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Daily Digest 7/31 - States Hidden Jobless Woes, Drought Stalls Energy Production, Raises Wheat Prices

Tuesday, July 31, 2012, 12:27 PM


Taibbi and Spitzer on Sandy Weill, Romney, LIBOR and Geithner (Thomas C.)

Geithner and his apologists are the credibility trap in action. He epitomizes Obama's failure to reform and address the great financial crimes. While it is is interesting that LIBOR may have been manipulated going back to 1991, what is more alarming is that market manipulation still being committed on a broad scale today. This reminds one of the shocking murder of Kitty Genovese.

The Fed On Gold Price Manipulation (Thomas C.)

Zero Hedge has recently presented several declassified documents from the pre-1971 "Nixon Shock" days, that endorse the case for gold as a major historical factor in US monetary and foreign policy, as demonstrated by State Department and CIA disclosure. Gold's special status in policy and administrative decision-making was a direct factor in Nixon's choice to abolish the gold reserve at a time of an exploding budget deficit.

Drought Strains U.S. Oil Production (safewrite)

"We're having difficulty acquiring water," said Chris Faulkner, CEO of Breitling Oil and Gas, an oil company with operations in many of the new shale regions including Bakken in North Dakota and Marcellus in Pennsylvania.

States' Hidden Jobless Woes (Tall)

According to Labor Department figures released late last week, California and Nevada are struggling not just with high unemployment, but also severe under-employment. California's average unemployment rate from July 2011 through June 2012 was 11.2%, but its broader under-employment rate was far higher, at 20.3%.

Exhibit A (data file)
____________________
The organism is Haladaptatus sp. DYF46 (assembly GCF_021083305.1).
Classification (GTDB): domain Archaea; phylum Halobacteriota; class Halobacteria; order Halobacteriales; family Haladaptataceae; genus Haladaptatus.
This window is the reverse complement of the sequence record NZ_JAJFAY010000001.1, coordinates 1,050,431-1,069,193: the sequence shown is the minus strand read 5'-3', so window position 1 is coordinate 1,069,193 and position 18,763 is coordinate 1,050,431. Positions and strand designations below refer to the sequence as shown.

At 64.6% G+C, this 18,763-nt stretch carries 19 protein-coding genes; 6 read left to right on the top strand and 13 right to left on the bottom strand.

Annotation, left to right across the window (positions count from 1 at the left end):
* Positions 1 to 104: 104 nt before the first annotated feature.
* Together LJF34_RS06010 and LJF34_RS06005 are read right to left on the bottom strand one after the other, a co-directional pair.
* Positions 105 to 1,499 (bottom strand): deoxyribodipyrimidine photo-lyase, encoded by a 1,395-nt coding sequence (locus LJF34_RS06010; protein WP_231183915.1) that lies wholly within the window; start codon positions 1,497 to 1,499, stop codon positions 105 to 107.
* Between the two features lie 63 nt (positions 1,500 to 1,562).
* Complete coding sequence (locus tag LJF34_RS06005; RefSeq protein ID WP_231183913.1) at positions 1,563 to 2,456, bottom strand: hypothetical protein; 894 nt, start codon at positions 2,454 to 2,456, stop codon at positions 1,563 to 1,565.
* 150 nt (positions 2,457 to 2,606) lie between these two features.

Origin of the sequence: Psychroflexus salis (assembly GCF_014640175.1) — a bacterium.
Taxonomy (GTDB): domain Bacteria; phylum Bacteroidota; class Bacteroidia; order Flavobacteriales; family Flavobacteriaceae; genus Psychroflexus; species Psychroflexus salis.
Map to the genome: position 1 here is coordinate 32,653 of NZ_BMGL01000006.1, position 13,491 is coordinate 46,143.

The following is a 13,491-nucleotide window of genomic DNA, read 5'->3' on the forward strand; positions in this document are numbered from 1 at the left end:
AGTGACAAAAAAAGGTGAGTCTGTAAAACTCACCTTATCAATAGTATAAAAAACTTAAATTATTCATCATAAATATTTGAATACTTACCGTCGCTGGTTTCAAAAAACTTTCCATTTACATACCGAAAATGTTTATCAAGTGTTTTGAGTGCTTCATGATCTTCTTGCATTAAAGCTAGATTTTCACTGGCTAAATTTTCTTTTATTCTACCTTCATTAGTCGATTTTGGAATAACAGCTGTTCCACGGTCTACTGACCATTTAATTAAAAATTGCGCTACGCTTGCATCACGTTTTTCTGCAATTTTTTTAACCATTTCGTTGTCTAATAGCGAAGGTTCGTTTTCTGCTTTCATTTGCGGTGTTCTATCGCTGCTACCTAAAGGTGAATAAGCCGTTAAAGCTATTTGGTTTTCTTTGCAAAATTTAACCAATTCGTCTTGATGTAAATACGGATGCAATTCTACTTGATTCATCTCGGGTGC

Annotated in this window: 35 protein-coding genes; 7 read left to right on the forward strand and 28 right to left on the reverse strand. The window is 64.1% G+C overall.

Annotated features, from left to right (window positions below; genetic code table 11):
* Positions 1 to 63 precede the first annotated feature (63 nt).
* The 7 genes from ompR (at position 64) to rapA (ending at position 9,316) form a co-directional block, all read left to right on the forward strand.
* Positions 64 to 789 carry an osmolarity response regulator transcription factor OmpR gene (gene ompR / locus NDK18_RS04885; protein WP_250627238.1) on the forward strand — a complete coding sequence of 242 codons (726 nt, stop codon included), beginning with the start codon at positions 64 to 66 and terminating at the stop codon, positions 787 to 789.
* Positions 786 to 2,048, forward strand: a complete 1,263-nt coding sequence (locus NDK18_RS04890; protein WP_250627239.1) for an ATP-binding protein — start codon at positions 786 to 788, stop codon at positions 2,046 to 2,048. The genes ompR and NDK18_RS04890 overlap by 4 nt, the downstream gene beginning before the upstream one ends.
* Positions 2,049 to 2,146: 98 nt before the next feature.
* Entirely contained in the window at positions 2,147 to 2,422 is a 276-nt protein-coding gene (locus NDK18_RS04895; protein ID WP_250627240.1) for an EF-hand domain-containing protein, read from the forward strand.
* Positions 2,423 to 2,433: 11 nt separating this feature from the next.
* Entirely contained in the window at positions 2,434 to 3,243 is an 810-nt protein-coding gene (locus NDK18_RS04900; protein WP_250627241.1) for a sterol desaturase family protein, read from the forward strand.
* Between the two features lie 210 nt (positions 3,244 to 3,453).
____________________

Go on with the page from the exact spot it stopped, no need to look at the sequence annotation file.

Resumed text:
Hundreds Of Millions Without Power In India (ScubaRoo)

Anil K Gupta, the chairman of the state's power company, called for "further investigation to ascertain the real cause".

Also on Tuesday it was announced that Mr Shinde had been promoted to the post of home minister, in a widely anticipated cabinet reshuffle.

Report Shows the US has Nearly 200,000 GW of Solar Potential (James S.)

Texas boasts 14% of the entire countries rural solar potential and about 20% of the concentrated solar power potential. The Lone Star State could change from a fossil fuel powerhouse to a renewable energy icon, and with that change could also see massive increase in economic growth.

Peak Minerals: Shortage of Rare Earth Metals Threatens Renewable Energy (James S.)

Underpinning the above political agenda, a list of "endangered elements" has been published in a new report, including the rare earth elements (REEs), in particular neodymium, production of which, it is reckoned, will have to increase five-times to build enough magnets for the number of wind-turbines deemed necessary for a fully renewable future. Nonetheless, my rough calculations indicate that this would still take 50 - 100 years to implement, depending on exactly what proportion of the renewable electricity budget would be met from wind-power, and if the manufacturing capacity and other resources of materials and energy needed for this Herculean task will prevail.

Soup to nuts off-grid living for under $160,000? (Coley H.)

What follows certainly isn’t scientific, and I’m going to caveat the hell out of it as I’m sure there are expenses I’m leaving out, but it should at least get the gears spinning on possibilities and costs. And for those out there who already have expertise in off-grid living, please feel free to poke holes in my analysis.

I’ll include a budget graph at the end.

Panic, Drought, Massive Gains For The Grains (David B.)

Two of the biggest jumps have been seen in corn and soybean futures, as the two foods have jumped by about 50% and 35% respectively in the past month and a half. But despite the issues at hand, the Fed doesn’t see the temporary price spike as an inflationary event that needs to be combated. “It’s kind of like a transitory oil price spike. We get good rains next year and it’s gone, it isn’t something that the Fed will fight as inflationary,” said Diane Swonk, chief economist at Mesirow Financial in Chicago. But consumers beware, the full impact of this price spike may not be felt until the first half of next year, making this issue a year-long affair.

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